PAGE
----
• Spicy Kas

                      The older you get, the harder that becomes.

                    • Zil Nabu

                      Telling people what they want to hear?

                    • Spicy Kas

                      Yes. One of my mentors got pushed out about 4 years back because he could take play the game with his new boss. When I spoke to him, he literally said he was too old to play the game any longer.

                    • MsSula

                      That is an oft overlooked skill that matters a lot. I always want to make it to the physical interview. Because I have very seldom not been offered a job I physically interviewed for. I am agreat interviewee, and it sure makes a big difference.

                    • Sounds like she needs coaching on her personal brand.

            • I’m in Biotech, and it’s the same ish. Yes, the pipeline has issues, but when people who have the skills suddenly decide to get into business and sales because “it’s a better fit for their skills”, I call BS. There are a lot of racist White people pushing people out. There’s also structural racism where kids are struggling to learn to read and do math in junior high while White ans Adsian kids get the chance to try out their tech skills.

            • It entirely is a pipeline problem to me. I’ve been to the Google campus and spoken with the people who work there. Despite seeming meritocratic, they recruit from the same elite schools. The only reason why my brother (who didn’t go to an elite school) got it was due to doing temp programming work in NYC, distinguishing himself, schmoozing with actual Google employees, helping them out with their work, and then FINALLY- 3 years later- getting and acing an interview.

              • Zil Nabu

                I went to “elite schools” for undergrad and grad school and they make the same claims about pipeline. Google doesn’t only have to recruit from the Stanford, Cal Tech, MIT, Northwestern, U Chicago, Ivies of the world. There is a lot of talent at other schools where you are likely to find a higher concentration of Black talent. They choose not to go where we are.

                • Exactly. Elite does not mean best- it simply means where people of great resources choose to park their wealth. The best of any state or local school can hold their own with the best produced by our Ivies and top public schools.

                  • I learned that going to grad school. There are plenty of bright people at Queens College. It’s just an issue of resources for many of them.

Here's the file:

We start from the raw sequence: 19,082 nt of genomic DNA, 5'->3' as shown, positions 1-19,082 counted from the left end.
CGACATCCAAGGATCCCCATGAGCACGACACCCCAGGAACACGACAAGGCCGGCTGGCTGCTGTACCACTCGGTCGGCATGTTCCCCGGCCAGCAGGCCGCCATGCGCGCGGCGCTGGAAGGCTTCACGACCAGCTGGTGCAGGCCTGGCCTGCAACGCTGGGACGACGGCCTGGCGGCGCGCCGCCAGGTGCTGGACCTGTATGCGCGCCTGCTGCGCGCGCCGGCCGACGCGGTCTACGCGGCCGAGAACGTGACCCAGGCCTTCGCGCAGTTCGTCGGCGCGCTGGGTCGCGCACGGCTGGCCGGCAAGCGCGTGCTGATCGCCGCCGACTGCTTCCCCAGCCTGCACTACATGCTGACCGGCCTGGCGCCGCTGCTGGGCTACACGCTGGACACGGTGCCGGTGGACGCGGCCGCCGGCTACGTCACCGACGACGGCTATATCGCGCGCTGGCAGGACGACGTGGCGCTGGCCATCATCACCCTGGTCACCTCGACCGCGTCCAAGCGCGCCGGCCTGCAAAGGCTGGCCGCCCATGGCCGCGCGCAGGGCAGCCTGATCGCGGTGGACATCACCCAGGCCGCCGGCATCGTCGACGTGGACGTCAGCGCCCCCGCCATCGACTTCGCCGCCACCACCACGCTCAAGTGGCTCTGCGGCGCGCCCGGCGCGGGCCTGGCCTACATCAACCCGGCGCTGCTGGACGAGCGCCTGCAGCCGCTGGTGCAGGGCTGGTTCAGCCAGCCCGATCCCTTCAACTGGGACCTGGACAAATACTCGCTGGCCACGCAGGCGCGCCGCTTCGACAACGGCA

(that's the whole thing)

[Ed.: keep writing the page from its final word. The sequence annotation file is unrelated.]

• Zil Nabu

                      Companies want the most bang for their buck. There is often a world of difference between the interviews I do with students from a top 15 b-school and those from tier 2 or 3 schools. Not only do top schools invest resources in career prep for their students, they also attract more of the students with the best resumes. Out of all of the people that I put forward to final round interviews only one came from a 2nd tier school. She was phenomenal. However, there was a greater number of impressive candidates from the “elite schools.” Companies can go to Stanford and not necessarily have to get the very best in the class. Even if they get the middle of the road person that candidate is still going to be above and beyond the majority of what they find elsewhere.

                    • News I can use. I didn’t know that there was that dramatic a preparation and resume gap between the elite schools and everyone else. In the biological sciences, going to a top 20 school doesn’t help that much, and can hurt if your resume is mediocre. (The thinking being if you suck when you have all the money in the world, what are you gonna do when you DON’T have resources.) So long as you can publish well, you can go to West Nowheresville State and be at least OK. I went to a little nothing grad school, and the only thing they care about was publications, cites and impact factor. #themoreyouknow

                    • Zil Nabu

                      In grad school we prepared for on campus recruiting with programs like Mocktails and Winterview. We practiced everything from walking through our resume in 2 minutes to how to shake hands while balancing food and drink. Elite schools view their students as a reflection of the institution and they spit shine us within an inch of our lives before sending us out in front of companies. We learn how to make small talk and use the same story to answer 4 different types of questions. This is on top of hours of resume, cover letter, and outreach email reviews.
                      The thing is it’s highly unlikely you’ll get into an elite school (at least b-school) with a mediocre resume. You have people who are former Olympians, NFL players (Justin Tuck is currently a 1st year student at Wharton), entrepreneurs, as well as your run of the mill bankers, marketers, salespeople, and consultants. I just don’t see that as much with other schools.

                    • So that’s the secret above and beyond learning about business. It’s one thing to understand accounting and economics, but it’s another to present well enough to so that they’ll let you use what you learned in school. That’s why people pay a grip and a half for that stuff. That and the top notch networks.